Background/Causes Of Cancer
Although the vast majority of cancers are primarily caused by environmental factors, and the minority of cancers caused by genetic factors, it is likely all cancers have both a genetic and environmental component.
It is important to point out that the term causes does not mean that the particular factor will directly result in cancer developing. It means that the risk of cancer developing, as a result of exposure to a particular stimulus is more likely.
- Tobacco smoking.
- Diet (e.g: excessive alcohol consumption, unbalanced diet).
- Being overweight (having a high BMI).
- Infections — this does not mean cancer is infectious. It means that certain infections may increase the likelihood of certain cancers developing. For example, liver cancers may be caused by hepatitis B/C viruses or cervical cancer may be caused by the human papilloma virus.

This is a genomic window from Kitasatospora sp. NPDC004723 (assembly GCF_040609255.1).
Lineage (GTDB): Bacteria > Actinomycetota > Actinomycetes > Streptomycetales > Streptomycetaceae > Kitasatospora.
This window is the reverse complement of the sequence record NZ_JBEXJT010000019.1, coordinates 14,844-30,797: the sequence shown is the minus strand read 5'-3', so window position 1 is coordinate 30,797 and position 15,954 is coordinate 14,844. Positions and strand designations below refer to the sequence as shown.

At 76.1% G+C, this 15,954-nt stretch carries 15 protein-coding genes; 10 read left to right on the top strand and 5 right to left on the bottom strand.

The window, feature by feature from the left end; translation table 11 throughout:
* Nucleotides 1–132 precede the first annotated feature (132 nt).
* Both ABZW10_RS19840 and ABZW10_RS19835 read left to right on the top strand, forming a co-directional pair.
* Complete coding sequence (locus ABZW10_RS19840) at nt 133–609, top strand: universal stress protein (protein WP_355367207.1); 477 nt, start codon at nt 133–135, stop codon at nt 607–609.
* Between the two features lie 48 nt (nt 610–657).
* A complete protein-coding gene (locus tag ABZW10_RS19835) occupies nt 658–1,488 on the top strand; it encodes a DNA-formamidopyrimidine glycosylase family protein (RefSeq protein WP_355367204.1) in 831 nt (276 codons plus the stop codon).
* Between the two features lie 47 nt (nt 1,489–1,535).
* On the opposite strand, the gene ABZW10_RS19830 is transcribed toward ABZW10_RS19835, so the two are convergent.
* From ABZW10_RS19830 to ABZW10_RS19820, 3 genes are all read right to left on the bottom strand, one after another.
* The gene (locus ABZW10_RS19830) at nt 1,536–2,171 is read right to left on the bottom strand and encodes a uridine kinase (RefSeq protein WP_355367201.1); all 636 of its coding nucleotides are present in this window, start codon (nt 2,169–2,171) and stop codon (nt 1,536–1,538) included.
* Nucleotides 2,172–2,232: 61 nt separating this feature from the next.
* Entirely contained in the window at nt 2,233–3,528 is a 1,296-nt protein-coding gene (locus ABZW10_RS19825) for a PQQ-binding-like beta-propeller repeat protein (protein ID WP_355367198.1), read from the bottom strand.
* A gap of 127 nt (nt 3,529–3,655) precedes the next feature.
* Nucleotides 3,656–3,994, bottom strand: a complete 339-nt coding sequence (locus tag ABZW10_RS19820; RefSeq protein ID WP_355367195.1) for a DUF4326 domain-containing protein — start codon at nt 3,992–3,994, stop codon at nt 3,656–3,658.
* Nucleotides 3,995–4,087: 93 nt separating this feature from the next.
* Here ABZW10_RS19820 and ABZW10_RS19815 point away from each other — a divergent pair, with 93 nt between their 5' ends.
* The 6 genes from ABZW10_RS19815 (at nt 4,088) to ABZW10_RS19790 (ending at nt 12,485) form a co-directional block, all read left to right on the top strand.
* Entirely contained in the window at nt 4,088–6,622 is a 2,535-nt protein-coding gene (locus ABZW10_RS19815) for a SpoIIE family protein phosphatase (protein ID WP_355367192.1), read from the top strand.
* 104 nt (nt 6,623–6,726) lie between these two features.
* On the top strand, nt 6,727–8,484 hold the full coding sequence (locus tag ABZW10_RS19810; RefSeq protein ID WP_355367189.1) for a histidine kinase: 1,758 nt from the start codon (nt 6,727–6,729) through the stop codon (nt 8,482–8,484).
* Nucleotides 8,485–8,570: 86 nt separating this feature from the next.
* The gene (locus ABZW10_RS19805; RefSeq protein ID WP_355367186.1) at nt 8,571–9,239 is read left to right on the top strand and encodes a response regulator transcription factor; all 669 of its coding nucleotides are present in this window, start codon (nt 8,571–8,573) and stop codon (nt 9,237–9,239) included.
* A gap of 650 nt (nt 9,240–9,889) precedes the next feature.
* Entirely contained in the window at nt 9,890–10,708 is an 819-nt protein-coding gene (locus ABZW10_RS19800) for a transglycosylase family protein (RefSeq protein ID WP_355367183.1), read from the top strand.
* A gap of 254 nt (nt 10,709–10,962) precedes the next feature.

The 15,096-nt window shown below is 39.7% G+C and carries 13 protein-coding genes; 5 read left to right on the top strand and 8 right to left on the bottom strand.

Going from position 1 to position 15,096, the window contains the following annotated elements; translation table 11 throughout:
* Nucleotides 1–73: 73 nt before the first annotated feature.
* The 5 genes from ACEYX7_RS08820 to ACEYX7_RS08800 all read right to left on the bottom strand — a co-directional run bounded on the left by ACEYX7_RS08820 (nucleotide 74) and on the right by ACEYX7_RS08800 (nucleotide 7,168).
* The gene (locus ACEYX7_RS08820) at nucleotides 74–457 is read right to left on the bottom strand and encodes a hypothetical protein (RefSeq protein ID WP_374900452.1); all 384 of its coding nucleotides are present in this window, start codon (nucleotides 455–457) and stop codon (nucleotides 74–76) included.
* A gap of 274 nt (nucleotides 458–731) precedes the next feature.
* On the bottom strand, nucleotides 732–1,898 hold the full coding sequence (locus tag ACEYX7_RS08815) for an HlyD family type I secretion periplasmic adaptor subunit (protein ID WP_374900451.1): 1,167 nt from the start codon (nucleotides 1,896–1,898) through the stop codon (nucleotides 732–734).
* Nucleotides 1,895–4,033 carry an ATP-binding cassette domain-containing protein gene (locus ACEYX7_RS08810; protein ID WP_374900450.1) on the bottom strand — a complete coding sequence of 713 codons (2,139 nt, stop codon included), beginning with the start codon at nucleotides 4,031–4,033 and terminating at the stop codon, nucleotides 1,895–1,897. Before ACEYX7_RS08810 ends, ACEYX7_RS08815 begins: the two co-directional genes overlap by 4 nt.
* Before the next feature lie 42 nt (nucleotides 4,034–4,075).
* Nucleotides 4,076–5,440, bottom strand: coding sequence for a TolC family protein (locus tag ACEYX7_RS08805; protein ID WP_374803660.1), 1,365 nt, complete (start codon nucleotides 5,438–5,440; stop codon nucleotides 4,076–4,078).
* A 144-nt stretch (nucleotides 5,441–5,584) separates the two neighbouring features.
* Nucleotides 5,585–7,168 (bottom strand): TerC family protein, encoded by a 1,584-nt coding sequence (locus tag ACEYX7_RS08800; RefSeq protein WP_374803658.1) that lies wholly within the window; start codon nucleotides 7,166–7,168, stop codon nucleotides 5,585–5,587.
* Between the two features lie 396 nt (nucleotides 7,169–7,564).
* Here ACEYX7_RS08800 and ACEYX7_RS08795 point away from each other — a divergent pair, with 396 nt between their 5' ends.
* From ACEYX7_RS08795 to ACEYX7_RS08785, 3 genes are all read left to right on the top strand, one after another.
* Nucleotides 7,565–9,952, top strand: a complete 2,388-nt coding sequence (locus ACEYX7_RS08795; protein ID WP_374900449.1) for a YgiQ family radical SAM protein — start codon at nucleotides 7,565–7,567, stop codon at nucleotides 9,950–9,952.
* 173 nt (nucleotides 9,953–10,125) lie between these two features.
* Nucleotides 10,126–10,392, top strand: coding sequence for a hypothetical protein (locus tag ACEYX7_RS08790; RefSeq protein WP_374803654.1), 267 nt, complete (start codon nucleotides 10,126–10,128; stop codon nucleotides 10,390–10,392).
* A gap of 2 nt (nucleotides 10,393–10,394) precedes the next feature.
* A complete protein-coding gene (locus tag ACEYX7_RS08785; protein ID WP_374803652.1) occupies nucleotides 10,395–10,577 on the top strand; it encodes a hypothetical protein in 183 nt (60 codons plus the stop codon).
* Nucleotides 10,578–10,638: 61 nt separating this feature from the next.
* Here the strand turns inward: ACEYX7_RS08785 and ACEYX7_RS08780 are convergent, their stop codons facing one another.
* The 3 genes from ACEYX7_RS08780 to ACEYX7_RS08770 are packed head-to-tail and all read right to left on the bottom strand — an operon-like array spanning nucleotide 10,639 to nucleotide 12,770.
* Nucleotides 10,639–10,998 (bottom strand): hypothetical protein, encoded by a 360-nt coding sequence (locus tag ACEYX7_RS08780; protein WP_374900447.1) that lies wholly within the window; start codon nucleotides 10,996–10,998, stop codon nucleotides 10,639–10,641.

- Radiation (e.g: UV sunlight exposure or radioactivity).
- Carcinogenic chemicals (carcinogenic = cancer causing) such as asbestos, benzene, powered nickel & cobalt and regular consumption of very hot drinks, such as tea.
There are some conditions, such as breast cancer, which have a genetic component. Individuals carrying a faulty BRCA gene are more likely than the general population to develop cancers such as ovarian or breast cancer.
Examples of carcinogenic stimuli that probably have both a strong genetic and environmental component include hormonal imbalances. For example, it is known that up-regulation of oestrogen levels in women increases the risk of them developing uterine cancer.
Another example of a genetic and environmental cause is age. In fact half of all cancer cases were diagnosed in adults aged 70+ between the years 2011-2013 .
- Cancer Research UK. Cancer incidence by age 2016. http://www.cancerresearchuk.org/health-professional/cancer-statistics/incidence/age#heading-Three (accessed June 20, 2016).
- Cancer Research UK. The causes of cancer you can control. http://scienceblog.cancerresearchuk.org/2011/12/07/the-causes-of-cancer-you-can-control/ (accessed 04/07/2017).
- Cancer Research UK. Cancer statistics for the UK. http://www.cancerresearchuk.org/health-professional/cancer-statistics (accessed 04/07/2017).